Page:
Climate Change: Government Must tackle Transport Infrastructure in Agrarian Communities in Kwara State to boost food production

By Dare Akogun

Kpura, is one of the numerous communities along the IlehsaBarubaGwanara Road in Baruten Local Government Area, LGA, of Kwara State, and whenever it rains the residents of the agrarian communities are cut off from both sides.

This is because whenever it rains, the road is cut off Road is cut off by over flowing water from the Nune River, which is impassable until the current subsides.

A resident of the community Memunat Mohammed, told newsmen that the situation has not always been like this, but since the road was approved for construction in 2013 by the Kwara state government, the situation has become worse.

“During rainy season, life has been hard for people in the communities along the road, as they find it extremely difficult to get their farm produce to the market for sale, “she said.

Despite the volume of crops like tomatoes, pepper and other perishable items, most don’t make it to the market due to the lack of good motorable roads for vehicles to get the produce to the markets for sale.

The road construction should have been a blessing, but the project is now a curse for residents who are mostly farmers along the road in Baruten LGA.

Climate change occurring either as slow or rapid onset events has been identified as a threat to global economic development affecting various sectors of the economy like the Agric and food production.

Current climate changes pose challenges to the sector as climate change risk on infrastructure, a vital pillar supporting the agricultural sector, is an added threat to the already risk on agricultural production.

Transport infrastructure particularly road systems are unfortunately in deficit in agrarian communities, host to agricultural production and often located in rural areas, and the few available are in poor conditions. These conditions make them vulnerable to existing climate risk, future uncertainties and much more.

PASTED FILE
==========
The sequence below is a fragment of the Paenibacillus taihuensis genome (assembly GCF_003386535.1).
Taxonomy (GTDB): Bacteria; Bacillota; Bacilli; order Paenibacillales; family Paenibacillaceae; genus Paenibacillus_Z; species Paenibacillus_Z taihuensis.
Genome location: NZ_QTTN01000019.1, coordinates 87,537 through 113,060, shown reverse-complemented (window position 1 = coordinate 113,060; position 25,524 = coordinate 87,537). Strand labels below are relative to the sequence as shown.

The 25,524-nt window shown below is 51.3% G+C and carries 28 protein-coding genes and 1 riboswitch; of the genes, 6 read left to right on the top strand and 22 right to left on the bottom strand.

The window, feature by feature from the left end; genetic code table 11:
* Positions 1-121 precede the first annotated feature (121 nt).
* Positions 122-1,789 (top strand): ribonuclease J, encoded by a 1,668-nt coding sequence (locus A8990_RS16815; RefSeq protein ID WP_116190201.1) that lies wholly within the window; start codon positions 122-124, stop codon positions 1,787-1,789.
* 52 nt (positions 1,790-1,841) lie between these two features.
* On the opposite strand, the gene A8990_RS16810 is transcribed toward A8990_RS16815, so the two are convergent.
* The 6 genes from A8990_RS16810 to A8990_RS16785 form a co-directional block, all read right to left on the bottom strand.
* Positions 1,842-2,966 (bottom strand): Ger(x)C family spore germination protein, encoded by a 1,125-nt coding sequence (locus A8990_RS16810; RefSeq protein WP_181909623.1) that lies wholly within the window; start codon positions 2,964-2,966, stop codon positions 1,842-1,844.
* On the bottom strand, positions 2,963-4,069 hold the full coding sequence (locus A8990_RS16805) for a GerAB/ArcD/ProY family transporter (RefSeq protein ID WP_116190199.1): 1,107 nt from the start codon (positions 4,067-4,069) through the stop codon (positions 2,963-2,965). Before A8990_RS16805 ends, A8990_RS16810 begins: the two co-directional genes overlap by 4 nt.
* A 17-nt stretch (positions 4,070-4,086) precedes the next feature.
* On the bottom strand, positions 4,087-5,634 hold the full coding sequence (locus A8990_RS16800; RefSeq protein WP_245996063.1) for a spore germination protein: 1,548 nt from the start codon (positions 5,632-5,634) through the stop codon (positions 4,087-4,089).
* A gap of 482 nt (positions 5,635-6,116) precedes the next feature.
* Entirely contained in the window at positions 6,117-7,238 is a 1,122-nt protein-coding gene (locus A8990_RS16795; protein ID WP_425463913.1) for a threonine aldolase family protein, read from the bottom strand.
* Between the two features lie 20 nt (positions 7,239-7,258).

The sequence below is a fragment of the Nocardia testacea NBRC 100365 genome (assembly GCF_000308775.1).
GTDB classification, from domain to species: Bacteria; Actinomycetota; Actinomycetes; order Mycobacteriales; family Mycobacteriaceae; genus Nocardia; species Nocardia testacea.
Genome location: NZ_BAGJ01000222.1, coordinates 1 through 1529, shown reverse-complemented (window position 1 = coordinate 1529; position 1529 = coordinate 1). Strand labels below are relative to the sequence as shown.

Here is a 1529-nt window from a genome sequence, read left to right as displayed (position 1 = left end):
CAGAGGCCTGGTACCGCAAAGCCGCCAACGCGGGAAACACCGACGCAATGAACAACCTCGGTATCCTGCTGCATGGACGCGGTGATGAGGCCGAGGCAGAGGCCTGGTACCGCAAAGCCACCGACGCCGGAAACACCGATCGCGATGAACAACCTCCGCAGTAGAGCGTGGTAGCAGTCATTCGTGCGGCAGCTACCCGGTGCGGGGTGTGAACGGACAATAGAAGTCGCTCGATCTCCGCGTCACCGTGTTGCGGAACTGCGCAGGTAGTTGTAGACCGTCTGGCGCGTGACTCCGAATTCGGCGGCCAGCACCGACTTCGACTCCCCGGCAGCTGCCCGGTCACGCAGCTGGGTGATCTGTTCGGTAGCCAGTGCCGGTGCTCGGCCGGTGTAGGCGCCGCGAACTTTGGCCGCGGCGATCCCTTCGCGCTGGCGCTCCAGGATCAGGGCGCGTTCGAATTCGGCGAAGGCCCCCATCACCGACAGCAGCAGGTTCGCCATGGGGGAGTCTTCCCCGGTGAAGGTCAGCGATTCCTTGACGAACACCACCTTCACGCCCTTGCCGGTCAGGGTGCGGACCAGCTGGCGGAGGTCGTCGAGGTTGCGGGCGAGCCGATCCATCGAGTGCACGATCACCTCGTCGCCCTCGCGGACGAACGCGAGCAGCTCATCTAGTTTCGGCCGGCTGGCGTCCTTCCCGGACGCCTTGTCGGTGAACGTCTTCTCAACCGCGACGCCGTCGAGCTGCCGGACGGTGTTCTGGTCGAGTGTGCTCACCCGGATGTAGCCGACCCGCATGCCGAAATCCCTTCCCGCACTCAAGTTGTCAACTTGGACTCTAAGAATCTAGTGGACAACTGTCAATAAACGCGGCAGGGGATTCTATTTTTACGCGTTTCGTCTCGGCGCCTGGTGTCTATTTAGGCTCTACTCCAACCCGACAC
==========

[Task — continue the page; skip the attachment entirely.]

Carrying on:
Climate change, a global environmental challenge driving natural hazards is a threat to sustainable agricultural development. Changes in average weather conditions, alongside extreme weather events are altering the climate system resulting in not only unpredictable rainfall and temperature patterns but also increasing occurrences of climate related events such as extreme flooding’s and droughts in some cases

Transport infrastructure which plays critical roles in agricultural production and trade by facilitating food availability and accessibility is progressively affected by climate change and its impacts. Future climate change may pose higher infrastructure risk.

Heavy rainfall and floods have a higher correlation with road damages and bridge collapse. Secondly, infrastructure disruption/ failure has significant impacts on accessibility, food waste and market demand and supply.

In tackling these issues, the government at all level should has a matter of priority initiate policies to manage climate change impacts on transport infrastructure especially in the rural areas for sustainable agricultural production and trade as well as food security.

Government should also consider the need for the inclusion of current and future climate change into infrastructure planning, design construction and maintenance.



Ibrahim Sheriff is the Editor of Fresh Insight and former Special Assistant on Media to the Speaker, Kwara state House of Assembly. Although a management science researcher by training, he has over five years experience of practice in Journalism, Public Relations and Communication Strategy. Sheriff holds a Masters Degree in Finance and Bachelors Degree in Banking and Finance from Kwara state University, Malete. He has Certificates in Digital Journalism, Enterprise Creation and Skill Acquisition (ECSA) and Basic Econometrics Data Analysis, as well as Bank of Industry (BoI) Certificate in Business Management. He is also a holder of Diploma in Cooperative Studies from Kwara state Polytechnic, Ilorin.

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